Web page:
Smart outlined many naming tips in his slide "What's in a name" (only a subset it listed here):
  1. Don't use the word "test" in your tests (use "should" instead)
  2. Write your tests consistently
  3. Consider tests as production code
For Unit Test Naming Tip #1, Smart stated that "should" is very common in Behavior-Driven Development (BDD) circles. Test methods should be named to provide a context. They should provide the behavior being tested and the expected outcome. I liked this tip because I find myself naming my test methods similarly, but I have always started with the word "test," followed by the method name being tested, followed by the expected behavior and outcome. Smart's recommendations reaffirm some of the things I have found through experience, but I think provide a better articulation of how to do this in a more efficient way than I've been doing.

Smart stated that tests should be written consistently. He showed two choices: "Given-When-Then" or "Arrange-Act-Assert." Smart said that he uses the classic TDD approach of writing to the inputs and outputs first and then writing the implementation.

Smart's bullet "Tests are deliverables too - respect them as such" summarized his discussion of the importance of refactoring tests just as production code is refactored. Similarly, he stated that they should be as clean and readable as the production code. One of the common difficulties associated with unit tests is keeping them maintained and consistent with production code. Smart pointed out that if we treat the unit tests like production code, this won't be seen as a negative. Further, if tests are maintained as part of production maintenance, they don't get to a sad state of disrepair. In the questions and answers portion, Smart further recommended that unit tests be reviewed in code reviews alongside the code being reviewed.

Smart spent over 20 minutes of the 60 minute presentation on test naming conventions. He pointed out at the end of that section that if there was only one thing he wanted us to get out of this presentation, it was the important of unit testing naming conventions. I appreciated the fact that his actions (devoting 1/3 of the presentation to naming conventions for unit tests) reaffirmed his words (the one thing that we should take away).

Smart transitioned from unit test naming conventions to covering the expressiveness and readability that Hamcrest brings to JUnit-based unit testing. Smart pointed out a common weakness of JUnit related to exceptions and understanding what went wrong. Hamcrest expresses why it broke much more clearly. Smart covered "home-made Hamcrest matchers" (custom Hamcrest matchers) and described creating these in "three easy steps." Neal Ford also mentioned Hamcrest in his JavaOne 2010 presentation Unit Testing That's Not So Bad: Small Things that Make a Big Difference.

Only a few people in the audience indicated that they use parameterized tests. Smart talked about how parameterized tests are useful for data-driven tests. JUnit 4.8.1 support for parameterized tests was demonstrated. JUnit creates as many instances of the class as there are rows in the associated database table. A set of results is generated that can be analyzed. Smart also talked about using Apache POI to read in data from Excel spreadsheet to use with parameterized testing. Smart referred the audience members to his blog post Data-driven Tests with JUnit and Excel (JavaLobby version) for further details.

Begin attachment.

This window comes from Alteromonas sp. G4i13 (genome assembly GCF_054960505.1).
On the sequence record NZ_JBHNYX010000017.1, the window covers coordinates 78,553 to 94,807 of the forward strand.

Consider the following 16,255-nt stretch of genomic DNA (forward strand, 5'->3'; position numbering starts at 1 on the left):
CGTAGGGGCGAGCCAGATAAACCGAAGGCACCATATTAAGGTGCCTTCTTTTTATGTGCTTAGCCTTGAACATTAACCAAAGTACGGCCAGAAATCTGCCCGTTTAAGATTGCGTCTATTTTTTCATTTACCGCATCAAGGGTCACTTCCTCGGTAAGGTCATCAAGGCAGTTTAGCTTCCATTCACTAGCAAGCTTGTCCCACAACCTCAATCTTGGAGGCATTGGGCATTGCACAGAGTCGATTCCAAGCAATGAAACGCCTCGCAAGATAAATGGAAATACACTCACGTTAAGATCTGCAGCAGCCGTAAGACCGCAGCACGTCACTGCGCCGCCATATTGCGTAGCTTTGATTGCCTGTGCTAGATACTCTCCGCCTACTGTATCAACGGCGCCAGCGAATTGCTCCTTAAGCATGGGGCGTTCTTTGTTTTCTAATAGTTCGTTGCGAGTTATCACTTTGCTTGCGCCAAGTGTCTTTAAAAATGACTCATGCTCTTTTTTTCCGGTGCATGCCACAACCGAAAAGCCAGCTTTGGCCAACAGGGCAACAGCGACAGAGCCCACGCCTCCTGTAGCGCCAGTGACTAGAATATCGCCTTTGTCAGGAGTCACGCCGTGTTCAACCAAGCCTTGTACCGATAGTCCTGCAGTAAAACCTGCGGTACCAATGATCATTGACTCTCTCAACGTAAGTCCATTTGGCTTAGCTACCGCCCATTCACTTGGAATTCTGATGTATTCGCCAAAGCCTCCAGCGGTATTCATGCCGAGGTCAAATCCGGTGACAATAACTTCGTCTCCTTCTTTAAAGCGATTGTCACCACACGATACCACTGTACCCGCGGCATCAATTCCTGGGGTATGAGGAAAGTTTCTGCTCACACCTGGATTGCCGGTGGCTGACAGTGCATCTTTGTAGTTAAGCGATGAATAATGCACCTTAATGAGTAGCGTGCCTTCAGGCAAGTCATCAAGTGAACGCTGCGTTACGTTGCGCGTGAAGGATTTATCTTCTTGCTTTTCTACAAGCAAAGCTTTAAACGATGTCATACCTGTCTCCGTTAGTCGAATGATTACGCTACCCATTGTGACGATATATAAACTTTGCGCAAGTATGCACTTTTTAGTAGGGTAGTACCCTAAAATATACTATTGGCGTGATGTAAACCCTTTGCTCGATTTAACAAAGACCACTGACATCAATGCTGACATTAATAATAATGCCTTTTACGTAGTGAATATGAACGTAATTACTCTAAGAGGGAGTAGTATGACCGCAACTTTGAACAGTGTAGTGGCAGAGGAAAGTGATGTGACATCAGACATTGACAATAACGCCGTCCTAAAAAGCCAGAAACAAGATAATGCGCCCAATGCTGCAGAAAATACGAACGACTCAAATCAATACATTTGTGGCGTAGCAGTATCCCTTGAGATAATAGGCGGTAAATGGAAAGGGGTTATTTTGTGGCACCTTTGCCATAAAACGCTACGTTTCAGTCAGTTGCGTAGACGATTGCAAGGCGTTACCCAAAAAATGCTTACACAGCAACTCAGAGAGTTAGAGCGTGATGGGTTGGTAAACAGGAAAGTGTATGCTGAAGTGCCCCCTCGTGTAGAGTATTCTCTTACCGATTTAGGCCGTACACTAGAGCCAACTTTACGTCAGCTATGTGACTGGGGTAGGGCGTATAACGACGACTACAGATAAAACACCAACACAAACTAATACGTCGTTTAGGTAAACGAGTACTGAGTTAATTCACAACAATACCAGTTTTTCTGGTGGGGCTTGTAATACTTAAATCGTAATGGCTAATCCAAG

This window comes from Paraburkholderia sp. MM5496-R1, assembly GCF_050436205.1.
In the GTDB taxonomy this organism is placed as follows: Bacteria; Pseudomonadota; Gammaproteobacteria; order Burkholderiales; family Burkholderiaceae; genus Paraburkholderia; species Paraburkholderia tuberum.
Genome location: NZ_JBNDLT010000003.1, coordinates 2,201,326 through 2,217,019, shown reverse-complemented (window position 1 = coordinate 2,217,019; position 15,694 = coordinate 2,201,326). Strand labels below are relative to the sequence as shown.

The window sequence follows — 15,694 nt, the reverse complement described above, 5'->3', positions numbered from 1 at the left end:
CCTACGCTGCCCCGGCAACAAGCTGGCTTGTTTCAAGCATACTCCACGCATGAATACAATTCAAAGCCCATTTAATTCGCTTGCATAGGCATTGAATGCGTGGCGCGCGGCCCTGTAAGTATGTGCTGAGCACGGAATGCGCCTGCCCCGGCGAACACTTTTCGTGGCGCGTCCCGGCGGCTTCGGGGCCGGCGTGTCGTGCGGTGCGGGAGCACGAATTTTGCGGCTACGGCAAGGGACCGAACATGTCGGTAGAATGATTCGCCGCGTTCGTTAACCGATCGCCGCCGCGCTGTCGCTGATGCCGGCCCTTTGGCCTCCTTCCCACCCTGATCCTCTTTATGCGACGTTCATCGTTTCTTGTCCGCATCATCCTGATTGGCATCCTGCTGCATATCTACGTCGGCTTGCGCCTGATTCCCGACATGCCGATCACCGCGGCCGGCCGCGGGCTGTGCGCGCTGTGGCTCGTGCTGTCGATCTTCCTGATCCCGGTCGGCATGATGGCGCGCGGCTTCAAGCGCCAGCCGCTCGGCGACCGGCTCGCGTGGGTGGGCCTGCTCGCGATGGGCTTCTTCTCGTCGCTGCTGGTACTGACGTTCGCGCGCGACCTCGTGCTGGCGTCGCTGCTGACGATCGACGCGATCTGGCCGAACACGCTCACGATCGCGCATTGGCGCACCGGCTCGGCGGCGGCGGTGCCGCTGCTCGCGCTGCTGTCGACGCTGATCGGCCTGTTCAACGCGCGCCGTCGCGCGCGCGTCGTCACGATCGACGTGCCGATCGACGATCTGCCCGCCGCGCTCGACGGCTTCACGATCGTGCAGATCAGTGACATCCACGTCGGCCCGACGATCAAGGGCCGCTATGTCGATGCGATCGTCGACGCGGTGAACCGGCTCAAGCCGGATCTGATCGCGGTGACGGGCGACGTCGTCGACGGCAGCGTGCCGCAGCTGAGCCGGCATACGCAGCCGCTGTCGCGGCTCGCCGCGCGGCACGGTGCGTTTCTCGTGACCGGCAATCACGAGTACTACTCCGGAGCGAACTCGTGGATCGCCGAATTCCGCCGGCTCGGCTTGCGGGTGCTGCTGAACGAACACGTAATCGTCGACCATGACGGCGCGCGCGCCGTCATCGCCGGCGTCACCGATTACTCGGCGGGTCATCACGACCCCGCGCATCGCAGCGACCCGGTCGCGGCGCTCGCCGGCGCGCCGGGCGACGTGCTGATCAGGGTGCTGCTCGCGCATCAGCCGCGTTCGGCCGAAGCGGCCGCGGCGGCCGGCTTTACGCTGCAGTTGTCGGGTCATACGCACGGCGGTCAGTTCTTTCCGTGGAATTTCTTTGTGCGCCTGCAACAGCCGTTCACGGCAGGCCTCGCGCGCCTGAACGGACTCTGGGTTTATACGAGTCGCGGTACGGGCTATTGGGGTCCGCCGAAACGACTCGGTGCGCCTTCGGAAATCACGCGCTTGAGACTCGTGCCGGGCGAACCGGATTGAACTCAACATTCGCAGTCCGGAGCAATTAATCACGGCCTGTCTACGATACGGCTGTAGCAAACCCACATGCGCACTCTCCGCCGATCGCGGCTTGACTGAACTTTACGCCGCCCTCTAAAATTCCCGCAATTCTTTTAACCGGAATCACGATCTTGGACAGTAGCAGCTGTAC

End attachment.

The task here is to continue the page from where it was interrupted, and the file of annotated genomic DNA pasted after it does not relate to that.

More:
Smart demonstrated using parameterized tests in web application testing using Selenium 2. The purpose of this demonstration was to show that parameterized tests are not limited solely to numeric calculations.

Smart next covered JUnit Rules. He specifically discussed TemporaryFolder Rule, ErrorCollector Rule, Timeout Rule, Verifier Rule, and Watchman Rule. The post JUnit 4.7 Per-Test Rules also provides useful coverage of these rules.

Smart believes that recently added JUnit Categories will be production-ready once adequate tooling is available. You currently have to run JUnit Categories using JUnit test suites (the other work-around involves "mucking around with the classpath"). Smart's Grouping Tests Using JUnit Categories talks about JUnit Categories in significantly more detail.

Parallel tests can lead to faster running of tests, especially when multiple CPUs are available (common today). Smart showed a slide that indicated how to set up parallel tests in JUnit with Maven. This requires JUnit 4.8.1 and Surefire 2.5 (Maven).

Smart recommended that those not using a mocking framework should start using a mocking framework to make unit testing easier. He suggested that those using a mocking framework other than Mockito might look at Mockito for making their testing even easier. He stated that Mockito's mocking functionality is achieved with very little code or formality. The JUnit page on Mockito has this to say about Mockito:
Java mocking is dominated by expect-run-verify libraries like EasyMock or jMock. Mockito offers simpler and more intuitive approach: you ask questions about interactions after execution. Using mockito, you can verify what you want. Using expect-run-verify libraries you often look after irrelevant interactions.
Mockito has similar syntax to EasyMock, therefore you can refactor safely. Mockito doesn't understand the notion of 'expectation'. There is only stubbing or verifications.
Like Neal Ford, Smart mentioned Infinitest. He said it used to be open source, but is now a combination of commercial/open source. The beauty of this product is that "whenever you save your file changes [your production source code], [the applicable] unit tests will be rerun."